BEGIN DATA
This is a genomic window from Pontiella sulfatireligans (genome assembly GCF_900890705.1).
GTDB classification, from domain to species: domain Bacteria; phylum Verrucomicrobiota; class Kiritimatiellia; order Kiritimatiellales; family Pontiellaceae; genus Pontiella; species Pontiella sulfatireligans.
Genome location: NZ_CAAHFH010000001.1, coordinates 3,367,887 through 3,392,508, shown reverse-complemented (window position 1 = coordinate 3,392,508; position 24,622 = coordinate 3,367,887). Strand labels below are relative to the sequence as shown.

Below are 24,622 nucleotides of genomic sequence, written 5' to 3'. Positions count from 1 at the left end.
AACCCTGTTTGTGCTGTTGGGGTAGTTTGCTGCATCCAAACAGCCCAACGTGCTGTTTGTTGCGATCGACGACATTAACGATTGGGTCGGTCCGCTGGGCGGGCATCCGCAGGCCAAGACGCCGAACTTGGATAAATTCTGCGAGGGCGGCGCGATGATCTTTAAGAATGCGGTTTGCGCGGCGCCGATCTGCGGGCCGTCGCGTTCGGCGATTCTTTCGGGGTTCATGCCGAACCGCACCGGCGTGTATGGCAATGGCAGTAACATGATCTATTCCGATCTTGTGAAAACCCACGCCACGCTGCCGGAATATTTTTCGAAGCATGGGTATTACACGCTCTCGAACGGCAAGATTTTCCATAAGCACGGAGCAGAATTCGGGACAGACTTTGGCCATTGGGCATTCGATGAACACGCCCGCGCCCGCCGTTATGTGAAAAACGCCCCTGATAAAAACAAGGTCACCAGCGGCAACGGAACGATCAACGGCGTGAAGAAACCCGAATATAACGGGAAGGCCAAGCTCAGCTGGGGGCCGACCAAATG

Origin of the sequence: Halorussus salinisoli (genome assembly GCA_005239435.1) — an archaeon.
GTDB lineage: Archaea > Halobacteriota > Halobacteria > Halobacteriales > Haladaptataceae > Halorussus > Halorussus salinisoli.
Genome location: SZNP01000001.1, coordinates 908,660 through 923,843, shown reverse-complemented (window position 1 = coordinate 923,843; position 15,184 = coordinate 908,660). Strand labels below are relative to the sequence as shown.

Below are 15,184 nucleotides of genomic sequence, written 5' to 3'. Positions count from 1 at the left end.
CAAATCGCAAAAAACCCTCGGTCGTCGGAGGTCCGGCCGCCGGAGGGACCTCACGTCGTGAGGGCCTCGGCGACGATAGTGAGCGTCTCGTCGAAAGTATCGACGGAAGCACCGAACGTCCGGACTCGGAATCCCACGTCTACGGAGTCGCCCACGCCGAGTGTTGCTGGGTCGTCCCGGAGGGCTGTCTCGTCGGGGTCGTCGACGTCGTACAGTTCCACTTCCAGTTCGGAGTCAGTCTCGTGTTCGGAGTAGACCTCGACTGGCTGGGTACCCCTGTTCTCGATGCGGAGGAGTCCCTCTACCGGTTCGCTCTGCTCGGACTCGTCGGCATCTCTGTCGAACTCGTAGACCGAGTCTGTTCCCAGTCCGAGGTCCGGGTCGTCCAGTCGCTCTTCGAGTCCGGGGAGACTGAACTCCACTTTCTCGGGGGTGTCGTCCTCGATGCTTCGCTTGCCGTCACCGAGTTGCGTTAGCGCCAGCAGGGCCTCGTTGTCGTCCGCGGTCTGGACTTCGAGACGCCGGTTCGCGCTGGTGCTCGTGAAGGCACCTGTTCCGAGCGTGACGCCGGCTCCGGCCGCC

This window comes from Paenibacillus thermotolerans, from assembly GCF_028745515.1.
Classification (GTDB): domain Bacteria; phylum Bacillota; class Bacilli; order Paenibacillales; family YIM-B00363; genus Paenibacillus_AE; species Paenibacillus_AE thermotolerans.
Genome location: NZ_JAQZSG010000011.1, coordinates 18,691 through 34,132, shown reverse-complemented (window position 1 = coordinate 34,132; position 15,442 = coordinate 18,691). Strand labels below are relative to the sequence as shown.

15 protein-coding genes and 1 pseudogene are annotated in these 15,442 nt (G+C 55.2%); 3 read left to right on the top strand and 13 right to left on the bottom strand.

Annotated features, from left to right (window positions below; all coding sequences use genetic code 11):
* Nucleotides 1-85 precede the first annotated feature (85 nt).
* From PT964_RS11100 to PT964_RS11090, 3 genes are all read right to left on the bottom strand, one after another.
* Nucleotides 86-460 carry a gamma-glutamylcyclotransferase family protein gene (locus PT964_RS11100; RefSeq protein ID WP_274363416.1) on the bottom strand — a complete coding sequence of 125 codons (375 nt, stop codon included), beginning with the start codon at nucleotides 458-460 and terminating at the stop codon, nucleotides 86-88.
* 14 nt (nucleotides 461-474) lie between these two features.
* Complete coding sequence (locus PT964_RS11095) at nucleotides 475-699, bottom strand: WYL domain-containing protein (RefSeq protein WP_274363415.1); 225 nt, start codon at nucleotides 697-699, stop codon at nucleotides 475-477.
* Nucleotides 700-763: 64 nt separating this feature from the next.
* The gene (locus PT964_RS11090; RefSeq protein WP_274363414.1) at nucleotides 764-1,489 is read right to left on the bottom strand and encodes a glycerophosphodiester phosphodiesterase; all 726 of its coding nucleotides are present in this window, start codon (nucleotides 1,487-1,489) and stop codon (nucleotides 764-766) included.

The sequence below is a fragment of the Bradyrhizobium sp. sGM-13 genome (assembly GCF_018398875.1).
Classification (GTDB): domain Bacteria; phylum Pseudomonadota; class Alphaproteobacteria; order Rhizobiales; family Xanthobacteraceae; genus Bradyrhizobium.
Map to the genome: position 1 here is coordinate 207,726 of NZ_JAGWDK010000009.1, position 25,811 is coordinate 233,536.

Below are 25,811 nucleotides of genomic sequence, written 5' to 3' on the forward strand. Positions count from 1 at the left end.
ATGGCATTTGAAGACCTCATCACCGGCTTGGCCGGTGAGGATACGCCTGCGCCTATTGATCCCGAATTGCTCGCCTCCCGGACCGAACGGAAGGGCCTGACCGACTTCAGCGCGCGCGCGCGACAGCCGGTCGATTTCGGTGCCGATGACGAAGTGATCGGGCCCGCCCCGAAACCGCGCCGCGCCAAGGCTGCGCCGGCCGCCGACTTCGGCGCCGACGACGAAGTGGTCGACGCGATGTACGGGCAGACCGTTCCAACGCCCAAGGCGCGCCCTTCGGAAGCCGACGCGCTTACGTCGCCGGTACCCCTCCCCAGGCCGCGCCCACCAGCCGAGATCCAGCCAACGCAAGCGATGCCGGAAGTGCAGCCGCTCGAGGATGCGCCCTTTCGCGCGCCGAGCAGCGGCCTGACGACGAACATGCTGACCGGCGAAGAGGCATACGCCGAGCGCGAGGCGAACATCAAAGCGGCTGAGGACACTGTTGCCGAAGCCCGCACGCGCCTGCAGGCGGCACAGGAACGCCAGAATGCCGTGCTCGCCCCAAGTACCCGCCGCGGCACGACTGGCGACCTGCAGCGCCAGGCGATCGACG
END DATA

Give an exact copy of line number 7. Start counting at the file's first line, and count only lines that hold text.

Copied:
GTDB lineage: Archaea > Halobacteriota > Halobacteria > Halobacteriales > Haladaptataceae > Halorussus > Halorussus salinisoli.